to look forward."
He vanished into the darkness, and Pepita stood and
gazed at Nicholas.
" You have done this woman, Marcella, an evil turn.
It will break her heart to find Manuel still out of the
" Not so, Pepita ; she is in good hands and has won
a worthy man's love. There will be no gold for this
fleering devil. A few inches of steel is all that he
deserves, or is ever likely to win."
" I did very ill to believe him."
"So did I. The greater fault was mine. Can you
forgive me .-' "
" There is nothing to forgive on either side ; only a
wicked man to forget and much sorrow to bury."
The next moment Nicholas put his arms round her,
and as he did so his foot went through the bollo which
Manuel had presented to Pepita.
" It is well done," she said. " I swear I would
never have played the vile thing again."
With the morning Manuel, in high good humour —
for the loss of Pepita and the cave seemed a small matter
beside the vision of his wife's wealth — started to Las
Palmas, and going by the same road which Nicholas
had tramped six months or more previously, soon found
himself in the city again amidst familiar sights, sounds,
and faces. It was midday before he stood at the lofty
door of his old home and on tiptoe peeped into the
room where he had left his wife for dead a year before.
He came back to her with nothing but his bollo and his
264 THE FOLK AFIELD
sublime impudence. He doubted not that a little tact,
a little penitence, a little display of reformation, with
fewer visits to the wine-shop and more to the priest,
would win back her affection. So he knocked softly,
and stood with downcast eyes and dejected mien waiting
for Marcella to open the door and forgive him. But
she took no notice of his summons, and he knocked a
third and fourth time, each occasion being louder and
longer than the last. After twenty minutes of waiting
a stranger passed and told him that the house was
empty ; then, almost immediately afterwards, there
appeared a noisy and jovial party of holiday folks in
their best clothes. A babel of voices met his ears ; he
recognised more than half the people in the company,
which now surrounded him ; but their dismay and
astonishment at his appearance called for some explana-
tion. He silenced the cries and ejaculations sharply,
and asked a question.
" What are all you fools dressed like carnival for to-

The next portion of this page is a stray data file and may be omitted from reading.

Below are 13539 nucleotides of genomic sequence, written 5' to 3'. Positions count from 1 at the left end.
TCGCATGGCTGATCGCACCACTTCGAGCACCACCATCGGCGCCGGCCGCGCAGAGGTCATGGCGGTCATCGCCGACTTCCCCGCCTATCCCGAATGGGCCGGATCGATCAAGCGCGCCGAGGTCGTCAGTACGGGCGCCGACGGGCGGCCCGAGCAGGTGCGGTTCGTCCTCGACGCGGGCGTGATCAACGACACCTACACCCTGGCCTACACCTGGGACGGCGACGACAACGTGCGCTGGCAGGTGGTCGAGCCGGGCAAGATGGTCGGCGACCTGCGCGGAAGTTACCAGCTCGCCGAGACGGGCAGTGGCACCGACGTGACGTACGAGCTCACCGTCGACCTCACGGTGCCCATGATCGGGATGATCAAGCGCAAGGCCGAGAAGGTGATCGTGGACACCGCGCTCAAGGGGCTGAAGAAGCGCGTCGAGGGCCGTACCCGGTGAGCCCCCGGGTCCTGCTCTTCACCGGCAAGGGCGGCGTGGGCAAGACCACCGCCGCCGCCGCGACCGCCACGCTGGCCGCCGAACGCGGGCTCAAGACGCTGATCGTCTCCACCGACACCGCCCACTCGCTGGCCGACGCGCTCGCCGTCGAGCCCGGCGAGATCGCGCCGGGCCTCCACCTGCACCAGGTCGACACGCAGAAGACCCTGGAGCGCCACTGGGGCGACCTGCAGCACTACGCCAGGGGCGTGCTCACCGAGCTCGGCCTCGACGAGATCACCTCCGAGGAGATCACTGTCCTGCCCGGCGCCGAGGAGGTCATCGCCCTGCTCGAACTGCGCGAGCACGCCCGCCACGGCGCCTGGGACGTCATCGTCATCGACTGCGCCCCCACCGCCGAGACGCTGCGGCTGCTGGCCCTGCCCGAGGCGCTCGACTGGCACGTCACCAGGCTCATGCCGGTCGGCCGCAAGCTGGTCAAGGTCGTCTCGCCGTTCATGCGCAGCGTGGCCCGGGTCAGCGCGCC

day, and Where's my wife ? Don't gape ; shut your
jaws and answer me."
" We are now come from her wedding, Manuel
Gandalin. Believing you dead, and getting proof positive
of the fact from an upland man, she hath wedded
Lorenzo Diego, the boat-builder ! "
" A wedding to-day ! Faithless jade ! to leap to
my death at the first idle rumour ! Luckily I am in
" 'Twas a right wedding, gossip, at no less a place
than the cathedral, before the brave altar where Mary
and the Child stand life-size in blue and white attire.
And Diego gave the priest a gold piece, for my wife
saw it pass."
THE CUP OF THE CALDERA 265
" They must be undeceived as quickly as may be.
Would I had been in time to stop this stupid mockery."
" Tis well to wish that ; but who shall undeceive
them now ? Man and woman alike believe themselves
rightly and sufficiently wedded each to the other."
" Mine be the pleasant task of opening their eyes,
then. Where are they ? Counting on a happy honey-
moon doubtless .'' "
" And like to get it, Manuel Gandalin. Thou hast
come back a little too late, my friend." The speaker
pointed to a veil of black tangled smoke stretching
ten miles along the distant horizon of the sea.
"They are under that," he said.
" No man can tell you. We wished them good joy
and saw their great ship off, but her destination embraces
many ports, and Diego did not choose to throw light
upon his future. One thing alone he assured us : he
hath left Gran Canaria for ever. You will see Marcella
A fortnight later Manuel returned to the vine-lands.
He had drunk himself into a frame of mind suited to
the purpose, and now, regarding Nicholas as his dearest
foe, returned to the Caldera with the intention of doing
all the wickedness in his power. But while the golden
island was so small that Nicholas by strange chance had
learned the truth concerning his rival, yet its size was
such that two separate roads led from the Monte to Las
Palmas ; and while Manuel hastened to his revenge by
way of the hills, Pepita and the man she had married that
morning proceeded with all their earthly possessions in
a cart to the city by another route — that which winds
266 THE FOLK AFIELD
through the flat lands of the " Telde," or banana country.
The cavern was deserted in favour of the greater pros-
perity and possibiHties of the town ; and when Manuel
trudged thither, he found no sign of man's habitation
remaining about it. The old people had returned to
Atalaya, and the young, by happy chance, had escaped
their enemy ; neither did they ever again set eyes upon
him. For a time the man took up his abode in the
cave he once coveted. With his bollo he never quarrelled,
and music stole round the edges of the Caldera for many
nights. Then Manuel vanished, as men will vanish
from the midst of communities ; and none cared at all.
^TO — can't say as much in the way of adventures
^ comes to a craft tradin' in old bones an' such
like sundries 'twixt Southampton an' Cardiff; but
rum things happen now an' again, even on a coaster.
For instance, the cabin-boy us got from Penzance.
The Copperhead was a topsail schooner, and Bassett
was master and Price Evans mate — a chap wi' a face
like a worn-out figure-head — a deep man, silent an'
much given to his awn thoughts, which weren't none
too pleasant most times by the countenance of un.
Chips, our carpenter, reckoned as Evans was a petticoat-
troubled man, an' certainly his lady, as corned down to
the docks now an' again to see un off from Cardiff, was
a bit too noisy for a peace-loving sailor-man. Red in
the gills likewise, wi' a voice similar to the Crack o'
Doom — which doubtless it were to Evans.